Front End Alternate Resource Directories
Hence you can edit a .js file say and press refresh in the browser and it changes.
It uses the pom.xml strategy and add <dir>/src/main/resources to the plugin system alternate resource directory loading mechanism for you.
There is no more need to specify -Dplugin.resource.directories as it will be done for you.
Finally you can specify the directories to track on the command line via
If you really must but in general, it "just works" for Maven projects.
This allows you to have two or more plugins being developed at the same time with jar and resource monitoring in place automatically. Cool right?
You can put properties before a line entry via a : character. Multiple properties can be specified via the ; character
The current properties are :
- resource - marks the path as a resource entry and it will be placed into the -Dplugin.resource.directories system directory
Controlling web batching
The Atlassian Web Resource system can batch together files for faster loading. But this means its harder to debug. So there is a atlassian.dev.mode system property to control that.
But its a one time thing that is set at JVM startup right? Not anymore.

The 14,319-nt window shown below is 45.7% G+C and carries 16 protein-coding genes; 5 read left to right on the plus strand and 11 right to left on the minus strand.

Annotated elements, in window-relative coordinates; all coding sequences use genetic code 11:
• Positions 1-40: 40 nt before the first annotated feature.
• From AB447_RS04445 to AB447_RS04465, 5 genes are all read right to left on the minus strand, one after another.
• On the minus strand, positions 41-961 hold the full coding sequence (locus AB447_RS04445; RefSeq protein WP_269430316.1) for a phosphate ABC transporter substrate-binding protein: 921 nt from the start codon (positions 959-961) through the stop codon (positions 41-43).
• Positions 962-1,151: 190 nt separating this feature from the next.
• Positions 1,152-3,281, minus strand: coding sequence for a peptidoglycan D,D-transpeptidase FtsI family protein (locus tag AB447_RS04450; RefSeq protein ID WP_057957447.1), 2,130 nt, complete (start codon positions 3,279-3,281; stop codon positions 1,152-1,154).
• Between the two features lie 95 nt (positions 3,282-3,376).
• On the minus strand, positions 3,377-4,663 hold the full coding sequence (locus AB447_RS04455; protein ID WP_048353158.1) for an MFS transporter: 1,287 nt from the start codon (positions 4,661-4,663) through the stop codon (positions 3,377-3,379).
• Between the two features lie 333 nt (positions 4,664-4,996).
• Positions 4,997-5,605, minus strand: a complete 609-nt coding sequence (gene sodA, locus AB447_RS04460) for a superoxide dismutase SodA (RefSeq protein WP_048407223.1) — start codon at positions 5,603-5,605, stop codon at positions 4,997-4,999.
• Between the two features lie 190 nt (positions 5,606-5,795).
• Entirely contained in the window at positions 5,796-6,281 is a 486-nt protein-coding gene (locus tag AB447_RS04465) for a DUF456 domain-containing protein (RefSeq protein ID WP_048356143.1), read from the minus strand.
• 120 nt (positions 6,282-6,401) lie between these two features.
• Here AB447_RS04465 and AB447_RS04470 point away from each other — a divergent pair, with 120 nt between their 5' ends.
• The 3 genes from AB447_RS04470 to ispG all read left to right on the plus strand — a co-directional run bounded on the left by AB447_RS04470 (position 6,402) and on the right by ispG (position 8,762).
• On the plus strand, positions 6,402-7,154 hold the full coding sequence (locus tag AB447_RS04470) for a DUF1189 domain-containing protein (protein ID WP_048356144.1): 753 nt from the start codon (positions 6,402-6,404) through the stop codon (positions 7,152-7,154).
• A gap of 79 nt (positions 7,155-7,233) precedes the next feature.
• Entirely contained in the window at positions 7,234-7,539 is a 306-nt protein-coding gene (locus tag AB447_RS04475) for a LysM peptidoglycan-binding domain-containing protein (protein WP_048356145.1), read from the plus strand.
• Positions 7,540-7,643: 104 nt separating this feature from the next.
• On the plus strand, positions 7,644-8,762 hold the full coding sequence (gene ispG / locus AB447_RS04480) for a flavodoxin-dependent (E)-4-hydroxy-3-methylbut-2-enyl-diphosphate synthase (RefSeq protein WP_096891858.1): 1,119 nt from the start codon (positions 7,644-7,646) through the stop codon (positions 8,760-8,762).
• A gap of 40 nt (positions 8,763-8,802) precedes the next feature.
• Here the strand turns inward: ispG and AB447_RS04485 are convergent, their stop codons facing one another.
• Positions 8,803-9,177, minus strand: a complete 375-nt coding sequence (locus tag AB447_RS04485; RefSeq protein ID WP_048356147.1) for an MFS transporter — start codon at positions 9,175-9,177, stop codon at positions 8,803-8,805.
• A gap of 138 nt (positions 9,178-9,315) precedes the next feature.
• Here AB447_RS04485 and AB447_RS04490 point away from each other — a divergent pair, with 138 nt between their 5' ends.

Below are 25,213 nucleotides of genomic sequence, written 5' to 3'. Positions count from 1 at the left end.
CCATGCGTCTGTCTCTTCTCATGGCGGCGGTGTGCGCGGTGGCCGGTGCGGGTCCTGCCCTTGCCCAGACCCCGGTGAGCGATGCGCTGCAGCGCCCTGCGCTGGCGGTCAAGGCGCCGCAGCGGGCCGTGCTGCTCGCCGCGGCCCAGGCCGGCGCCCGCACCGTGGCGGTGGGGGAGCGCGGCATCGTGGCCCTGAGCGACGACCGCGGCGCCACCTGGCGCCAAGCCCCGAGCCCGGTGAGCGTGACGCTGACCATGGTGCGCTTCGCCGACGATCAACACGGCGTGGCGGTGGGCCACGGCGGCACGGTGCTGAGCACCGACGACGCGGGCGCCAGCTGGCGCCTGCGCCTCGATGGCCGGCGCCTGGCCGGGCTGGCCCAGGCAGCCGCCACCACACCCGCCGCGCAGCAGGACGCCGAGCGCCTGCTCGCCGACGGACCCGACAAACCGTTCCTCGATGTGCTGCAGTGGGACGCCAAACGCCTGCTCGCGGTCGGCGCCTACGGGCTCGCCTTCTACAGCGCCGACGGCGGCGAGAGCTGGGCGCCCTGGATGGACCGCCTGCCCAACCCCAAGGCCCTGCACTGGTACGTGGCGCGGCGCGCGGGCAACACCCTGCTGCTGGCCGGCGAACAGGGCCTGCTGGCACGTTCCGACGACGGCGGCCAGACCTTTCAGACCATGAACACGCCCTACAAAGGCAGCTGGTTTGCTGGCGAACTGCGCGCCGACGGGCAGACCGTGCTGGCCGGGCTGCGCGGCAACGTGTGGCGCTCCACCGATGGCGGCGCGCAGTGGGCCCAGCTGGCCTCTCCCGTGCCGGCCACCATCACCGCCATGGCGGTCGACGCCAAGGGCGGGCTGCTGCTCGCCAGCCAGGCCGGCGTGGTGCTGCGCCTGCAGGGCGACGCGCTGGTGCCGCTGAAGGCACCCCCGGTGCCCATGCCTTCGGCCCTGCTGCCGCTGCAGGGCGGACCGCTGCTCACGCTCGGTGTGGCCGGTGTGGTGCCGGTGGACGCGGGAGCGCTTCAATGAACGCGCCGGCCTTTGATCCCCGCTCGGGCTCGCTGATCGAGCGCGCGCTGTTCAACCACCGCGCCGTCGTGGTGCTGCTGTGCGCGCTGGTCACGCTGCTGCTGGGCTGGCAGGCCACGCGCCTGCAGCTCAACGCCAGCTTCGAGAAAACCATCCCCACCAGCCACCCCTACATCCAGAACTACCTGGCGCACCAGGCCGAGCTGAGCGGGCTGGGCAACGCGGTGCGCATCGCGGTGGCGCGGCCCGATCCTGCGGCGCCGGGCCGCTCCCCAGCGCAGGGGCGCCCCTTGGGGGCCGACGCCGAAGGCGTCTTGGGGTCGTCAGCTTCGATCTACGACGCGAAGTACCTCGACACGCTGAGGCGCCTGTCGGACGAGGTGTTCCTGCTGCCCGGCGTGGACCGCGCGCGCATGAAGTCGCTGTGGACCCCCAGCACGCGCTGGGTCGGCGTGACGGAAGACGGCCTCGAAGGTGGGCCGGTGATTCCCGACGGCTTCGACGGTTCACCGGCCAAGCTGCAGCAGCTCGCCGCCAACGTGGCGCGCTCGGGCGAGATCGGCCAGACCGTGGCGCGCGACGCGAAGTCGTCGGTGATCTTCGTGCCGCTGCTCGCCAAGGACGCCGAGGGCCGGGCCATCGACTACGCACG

Press 'B' when QuickReload is running and you can toggle between speed of web batching being enabled and the debug ability of when web batching is disabled.
The quick reload plugin includes some very obvious entries in the log, to make it quick and easy to pick out from the wall of log text:
There isn't any - that's the point. The cost of crypto encoding admin:admin is a significant cost in terms of time for plugin reload, so it doesn't do it.
HTML Control Panel
QuickReload has a control panel you can visit to see whats in play.
QuickReload has a REST API to help you be a better developer
Visit this to begin discovering it
Currently you can
See all OSGi bundles in the system
See a specific OSGI bundle
See all the OSGi services in the system
See all Atlassian Plugins in the system
See a specific Atlassian Plugin, including its modules and internal Spring bean context
See the state of a current state of a plugin, and with POST / DELETE to enable or disable the plugin
See the state of a current state of a plugin module, and with POST / DELETE to enable or disable the plugin module
View the last 100 events in the application
See the list of QR tracked directories
See whether web batching is enabled
If you see this "java.lang.UnsatisfiedLinkError: Native Library" error it means that the quick reload plugin was re-loaded while running but it could not be. It's ironic I know that a reloading plugin can't be cleanly re-loaded but it's more to do with the underlying native file watching library than quick re-load itself.
Java does not like to unload native libraries and the underlying name.pachler.nio.file does not expect to be reloaded. Trust me, you won't see this much. It's seen more in developing this plugin itself or you are running FastDev at the same time as QuickReload